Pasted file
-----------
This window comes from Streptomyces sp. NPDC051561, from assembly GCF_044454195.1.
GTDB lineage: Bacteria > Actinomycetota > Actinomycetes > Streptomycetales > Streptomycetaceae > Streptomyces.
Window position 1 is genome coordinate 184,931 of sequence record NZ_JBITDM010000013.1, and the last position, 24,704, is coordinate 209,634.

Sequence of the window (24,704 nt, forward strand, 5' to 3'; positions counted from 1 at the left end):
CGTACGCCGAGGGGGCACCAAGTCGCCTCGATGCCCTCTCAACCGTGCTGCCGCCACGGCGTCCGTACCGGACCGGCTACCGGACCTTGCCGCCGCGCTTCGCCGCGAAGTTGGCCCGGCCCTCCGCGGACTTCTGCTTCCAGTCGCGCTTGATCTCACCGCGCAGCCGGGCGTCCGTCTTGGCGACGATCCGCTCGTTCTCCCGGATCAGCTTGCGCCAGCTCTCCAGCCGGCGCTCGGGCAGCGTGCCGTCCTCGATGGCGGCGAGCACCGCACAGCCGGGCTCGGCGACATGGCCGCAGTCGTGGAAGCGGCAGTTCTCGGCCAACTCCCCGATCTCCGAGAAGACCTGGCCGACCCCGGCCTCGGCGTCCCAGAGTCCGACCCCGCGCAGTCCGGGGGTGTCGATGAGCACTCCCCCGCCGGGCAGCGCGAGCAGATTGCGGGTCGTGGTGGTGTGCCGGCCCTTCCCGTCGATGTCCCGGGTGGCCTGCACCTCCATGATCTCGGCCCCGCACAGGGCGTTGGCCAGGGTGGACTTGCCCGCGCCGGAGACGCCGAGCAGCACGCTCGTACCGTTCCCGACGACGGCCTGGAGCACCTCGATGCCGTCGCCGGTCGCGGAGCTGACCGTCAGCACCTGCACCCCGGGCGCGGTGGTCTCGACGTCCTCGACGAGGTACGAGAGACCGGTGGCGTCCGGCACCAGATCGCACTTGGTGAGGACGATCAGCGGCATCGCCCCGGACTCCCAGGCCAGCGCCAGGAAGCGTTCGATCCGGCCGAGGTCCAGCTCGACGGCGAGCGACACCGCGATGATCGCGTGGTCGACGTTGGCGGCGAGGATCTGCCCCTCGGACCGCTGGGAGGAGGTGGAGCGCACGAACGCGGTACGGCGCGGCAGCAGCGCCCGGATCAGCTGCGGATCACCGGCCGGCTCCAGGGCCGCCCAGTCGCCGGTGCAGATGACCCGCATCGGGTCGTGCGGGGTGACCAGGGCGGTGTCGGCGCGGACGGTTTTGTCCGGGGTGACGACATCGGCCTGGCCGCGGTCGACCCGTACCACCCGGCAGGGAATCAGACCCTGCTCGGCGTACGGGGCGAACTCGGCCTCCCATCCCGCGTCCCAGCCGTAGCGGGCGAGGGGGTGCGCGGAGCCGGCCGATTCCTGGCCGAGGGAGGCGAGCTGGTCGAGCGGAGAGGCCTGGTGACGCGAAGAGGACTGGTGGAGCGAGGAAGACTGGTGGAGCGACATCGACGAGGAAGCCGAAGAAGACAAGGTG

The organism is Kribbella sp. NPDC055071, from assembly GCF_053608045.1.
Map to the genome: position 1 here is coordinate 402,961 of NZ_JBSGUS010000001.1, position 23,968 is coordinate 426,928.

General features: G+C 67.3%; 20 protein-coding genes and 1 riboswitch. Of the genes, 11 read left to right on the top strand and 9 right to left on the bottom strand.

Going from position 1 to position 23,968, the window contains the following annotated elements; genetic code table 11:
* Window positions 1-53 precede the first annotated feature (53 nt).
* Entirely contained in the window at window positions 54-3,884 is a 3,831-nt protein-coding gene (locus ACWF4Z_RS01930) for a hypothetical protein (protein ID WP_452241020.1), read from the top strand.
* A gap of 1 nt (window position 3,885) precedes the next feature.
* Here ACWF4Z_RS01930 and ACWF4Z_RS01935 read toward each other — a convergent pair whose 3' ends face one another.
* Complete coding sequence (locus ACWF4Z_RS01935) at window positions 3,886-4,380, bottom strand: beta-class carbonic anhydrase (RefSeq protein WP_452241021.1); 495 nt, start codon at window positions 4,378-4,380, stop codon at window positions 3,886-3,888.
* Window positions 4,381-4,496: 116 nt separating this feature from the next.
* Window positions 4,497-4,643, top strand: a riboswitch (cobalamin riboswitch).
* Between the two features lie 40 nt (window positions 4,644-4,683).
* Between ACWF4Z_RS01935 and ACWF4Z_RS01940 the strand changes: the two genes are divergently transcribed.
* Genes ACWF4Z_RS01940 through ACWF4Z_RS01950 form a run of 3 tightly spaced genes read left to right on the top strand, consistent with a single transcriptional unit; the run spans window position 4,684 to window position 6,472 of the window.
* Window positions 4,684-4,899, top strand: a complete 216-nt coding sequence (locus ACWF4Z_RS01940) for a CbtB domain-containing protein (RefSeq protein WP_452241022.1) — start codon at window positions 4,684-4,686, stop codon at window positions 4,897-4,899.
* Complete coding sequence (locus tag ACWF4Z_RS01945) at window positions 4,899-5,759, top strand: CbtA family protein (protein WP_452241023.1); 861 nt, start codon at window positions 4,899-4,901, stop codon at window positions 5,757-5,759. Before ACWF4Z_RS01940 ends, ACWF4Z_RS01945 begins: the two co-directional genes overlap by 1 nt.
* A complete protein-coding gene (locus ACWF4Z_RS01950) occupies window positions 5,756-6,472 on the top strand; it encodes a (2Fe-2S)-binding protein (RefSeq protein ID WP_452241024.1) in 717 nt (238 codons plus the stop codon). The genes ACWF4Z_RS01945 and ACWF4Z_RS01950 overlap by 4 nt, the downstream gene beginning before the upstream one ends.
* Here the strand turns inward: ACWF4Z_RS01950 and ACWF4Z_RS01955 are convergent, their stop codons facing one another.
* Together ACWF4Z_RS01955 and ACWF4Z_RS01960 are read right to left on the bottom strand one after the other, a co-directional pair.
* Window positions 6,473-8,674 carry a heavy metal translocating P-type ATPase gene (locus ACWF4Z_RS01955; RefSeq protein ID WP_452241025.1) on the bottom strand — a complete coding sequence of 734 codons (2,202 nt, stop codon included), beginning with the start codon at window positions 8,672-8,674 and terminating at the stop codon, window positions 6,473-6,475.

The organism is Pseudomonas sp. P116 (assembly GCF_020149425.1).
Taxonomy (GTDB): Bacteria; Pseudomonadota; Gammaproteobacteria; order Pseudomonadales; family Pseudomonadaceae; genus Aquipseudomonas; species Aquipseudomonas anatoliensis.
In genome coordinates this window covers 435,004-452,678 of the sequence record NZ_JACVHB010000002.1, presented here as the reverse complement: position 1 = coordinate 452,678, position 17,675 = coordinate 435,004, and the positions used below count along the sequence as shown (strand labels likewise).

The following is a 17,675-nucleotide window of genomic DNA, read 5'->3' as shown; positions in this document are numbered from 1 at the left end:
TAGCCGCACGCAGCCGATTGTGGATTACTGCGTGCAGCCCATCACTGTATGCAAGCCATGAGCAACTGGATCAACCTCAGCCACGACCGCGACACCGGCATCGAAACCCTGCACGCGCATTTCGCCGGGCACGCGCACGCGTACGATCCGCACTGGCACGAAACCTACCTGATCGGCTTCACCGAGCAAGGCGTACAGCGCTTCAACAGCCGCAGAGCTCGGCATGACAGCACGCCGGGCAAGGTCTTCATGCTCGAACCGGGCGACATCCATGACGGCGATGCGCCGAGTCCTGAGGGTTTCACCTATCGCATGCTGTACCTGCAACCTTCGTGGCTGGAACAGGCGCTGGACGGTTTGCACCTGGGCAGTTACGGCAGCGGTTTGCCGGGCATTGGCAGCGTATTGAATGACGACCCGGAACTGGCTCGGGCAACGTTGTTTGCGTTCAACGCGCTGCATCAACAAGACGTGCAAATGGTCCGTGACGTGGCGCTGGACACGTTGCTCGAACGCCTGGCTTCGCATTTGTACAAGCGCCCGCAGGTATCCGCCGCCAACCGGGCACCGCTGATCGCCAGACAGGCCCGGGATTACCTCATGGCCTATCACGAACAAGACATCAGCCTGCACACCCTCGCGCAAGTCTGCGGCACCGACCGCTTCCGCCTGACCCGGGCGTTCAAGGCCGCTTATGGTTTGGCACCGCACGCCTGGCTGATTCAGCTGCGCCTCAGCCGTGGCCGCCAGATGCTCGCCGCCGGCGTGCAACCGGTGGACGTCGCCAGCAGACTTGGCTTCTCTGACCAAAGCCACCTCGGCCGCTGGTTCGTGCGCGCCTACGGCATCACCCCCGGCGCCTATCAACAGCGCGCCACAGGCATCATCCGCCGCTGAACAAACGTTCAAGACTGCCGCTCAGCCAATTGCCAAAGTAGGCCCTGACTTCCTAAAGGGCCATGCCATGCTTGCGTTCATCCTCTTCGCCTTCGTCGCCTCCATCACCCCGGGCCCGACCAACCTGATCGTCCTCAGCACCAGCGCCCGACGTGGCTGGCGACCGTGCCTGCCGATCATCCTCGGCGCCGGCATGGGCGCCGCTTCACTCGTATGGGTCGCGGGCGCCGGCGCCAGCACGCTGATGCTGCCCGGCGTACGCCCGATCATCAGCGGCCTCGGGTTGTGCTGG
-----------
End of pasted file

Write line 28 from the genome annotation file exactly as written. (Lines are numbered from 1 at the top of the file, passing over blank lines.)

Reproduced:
In genome coordinates this window covers 435,004-452,678 of the sequence record NZ_JACVHB010000002.1, presented here as the reverse complement: position 1 = coordinate 452,678, position 17,675 = coordinate 435,004, and the positions used below count along the sequence as shown (strand labels likewise).